ArtsAutosBooksBusinessEducationEntertainmentFamilyFashionFoodGamesGenderHealthHolidaysHomeHubPagesPersonal FinancePetsPoliticsReligionSportsTechnologyTravel
  • »
  • Books, Literature, and Writing»
  • Literature

Deepsop's Fables 2

Updated on March 2, 2012

The man, the daughter and the dog

Another attempt at a fable. Forgive me if I am being ludicrous, but I really thought over this and decided to present it as a fable or whatever it is.

I thought, why is it that, if you give inappropriate/inadequate food to human beings, most civilized ones will complain of the quantity or the quality being too little before even finishing or tasting the meal. A dog(or any other animal) will however finish eating whatever it's getting and then look for more or (rarely)complain. Sometimes, some things should be considered a gift of gold, if only they fulfill their purpose, the glitter should be disregarded.

I don't know if I have been eloquent enough or have expressed the moral quite right. But here it is -

Once upon a time, there lived a man in a trailer park. He was poor, that's obvious, is it not? The man did not have a regular job of any sort, even if he did find one, he could not hold on it. He tried his best night and day, to bring home some food for his teenage daughter back home and his dog too. His daughter was a very stubborn and foolish young girl. But the man loved his daughter very much, since he was the only parent and relative and real friend she had. The man tried his best to bring home a filling meal for his daughter even if he himself remained starved. Oneday, he lost his job and got robbed of the little saving he had. But concerned of his daughter's hunger he brought back home a little piece of bread roll that he stole. He offered the little bread roll to his daughter but she, poorly equipped of survival skills, shunned and rejected it saying "what am I going to do with such a tiny piece of bread, we don't have any milk nor gravy to eat it with." The man tried to convince his daughter to eat the roll in order to survive the night, but she wouldn't. She wanted decent food like normal people. The man felt insulted but he did not eat the bread himself, instead he gave it to his dog, who too was ill and unfed. The dog ate the little piece of bread then looked for more, but half-fed, fed still, slept the night well. While the girl, hungry, grunted all around her bed. The next night, it was the same scenario, but this time the man shared the meal with himself and his dog. They both slept and the man went out to look for work the next morrow again. Similar incidents occured for the following few nights, the girl, ashamed to eat the meals provided by her father, starved herself to death.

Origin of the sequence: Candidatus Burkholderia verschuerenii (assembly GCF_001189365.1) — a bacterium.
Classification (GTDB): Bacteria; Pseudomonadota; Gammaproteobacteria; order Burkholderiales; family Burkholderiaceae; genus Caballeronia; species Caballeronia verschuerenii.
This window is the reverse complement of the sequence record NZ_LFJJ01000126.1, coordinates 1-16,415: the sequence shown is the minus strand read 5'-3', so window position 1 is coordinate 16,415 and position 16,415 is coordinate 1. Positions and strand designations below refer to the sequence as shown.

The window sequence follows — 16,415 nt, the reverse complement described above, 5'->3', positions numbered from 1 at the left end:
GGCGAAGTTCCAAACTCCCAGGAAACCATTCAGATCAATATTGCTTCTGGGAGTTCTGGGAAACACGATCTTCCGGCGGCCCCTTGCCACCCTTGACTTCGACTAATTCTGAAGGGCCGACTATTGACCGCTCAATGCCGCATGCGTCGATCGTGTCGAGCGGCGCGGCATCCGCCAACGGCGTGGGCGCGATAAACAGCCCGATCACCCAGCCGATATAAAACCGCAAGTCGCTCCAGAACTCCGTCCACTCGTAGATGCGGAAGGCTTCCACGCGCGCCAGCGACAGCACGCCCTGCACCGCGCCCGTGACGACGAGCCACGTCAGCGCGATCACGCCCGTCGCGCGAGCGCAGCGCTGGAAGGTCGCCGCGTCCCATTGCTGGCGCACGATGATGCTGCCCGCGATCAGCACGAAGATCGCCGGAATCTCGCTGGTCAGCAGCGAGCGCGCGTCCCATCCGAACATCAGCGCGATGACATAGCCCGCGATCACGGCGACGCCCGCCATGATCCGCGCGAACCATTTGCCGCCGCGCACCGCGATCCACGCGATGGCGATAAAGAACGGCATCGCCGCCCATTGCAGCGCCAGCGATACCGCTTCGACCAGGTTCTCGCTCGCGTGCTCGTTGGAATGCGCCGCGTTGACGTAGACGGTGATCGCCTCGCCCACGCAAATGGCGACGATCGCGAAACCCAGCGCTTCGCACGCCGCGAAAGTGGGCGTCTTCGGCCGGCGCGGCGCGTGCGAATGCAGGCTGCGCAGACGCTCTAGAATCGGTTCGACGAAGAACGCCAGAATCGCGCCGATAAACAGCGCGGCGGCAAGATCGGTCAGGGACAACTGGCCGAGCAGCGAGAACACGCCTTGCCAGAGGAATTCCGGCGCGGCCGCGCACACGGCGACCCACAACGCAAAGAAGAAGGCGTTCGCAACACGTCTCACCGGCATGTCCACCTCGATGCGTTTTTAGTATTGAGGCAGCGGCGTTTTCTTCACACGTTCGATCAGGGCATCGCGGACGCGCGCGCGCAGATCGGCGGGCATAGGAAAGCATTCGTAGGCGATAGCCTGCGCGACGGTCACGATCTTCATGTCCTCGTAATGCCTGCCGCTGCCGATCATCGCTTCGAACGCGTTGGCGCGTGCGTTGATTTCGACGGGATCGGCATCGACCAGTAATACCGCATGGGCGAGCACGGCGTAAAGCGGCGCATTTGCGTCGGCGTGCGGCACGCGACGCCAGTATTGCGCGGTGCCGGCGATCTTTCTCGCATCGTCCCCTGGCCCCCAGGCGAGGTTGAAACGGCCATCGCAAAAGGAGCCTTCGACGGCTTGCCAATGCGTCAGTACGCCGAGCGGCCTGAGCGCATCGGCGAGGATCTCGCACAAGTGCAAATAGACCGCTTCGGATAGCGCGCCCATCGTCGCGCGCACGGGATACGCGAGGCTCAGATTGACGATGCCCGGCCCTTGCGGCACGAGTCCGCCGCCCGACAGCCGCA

Moral: Pride cannot satisfy hunger, neither can saucers of gold.


    0 of 8192 characters used
    Post Comment

    • Deep Metaphysical profile image

      Deep Biswas 5 years ago from India

      Thank you for reading MizBejabbers.

    • MizBejabbers profile image

      MizBejabbers 5 years ago

      There are lots of lessons to be learned from fables. I love them!

    • Deep Metaphysical profile image

      Deep Biswas 5 years ago from India

      Thanks for your insight Lily. Yes, pride is manifold, but in this context it is a vain one. The daughter out of vain pride starved herself, while the dog adapted itself to the situation.

    • lilyfly profile image

      Lillian K. Staats 5 years ago from Wasilla, Alaska

      Much better; it resembles a fable. I myself will eat any fucking thing. No typos, GREAT! It read thru w/ no roadblocks, I'm so glad you tried again. I felt you had something to share. I so hate people trying to tell me what to do, but sometimes it helps. Alright then, Deep Meta? Might want to go on longer... umm pride is manifold, in the text.. so why did the daughter die, as opposed to the dog? Good luck, and blessings... lily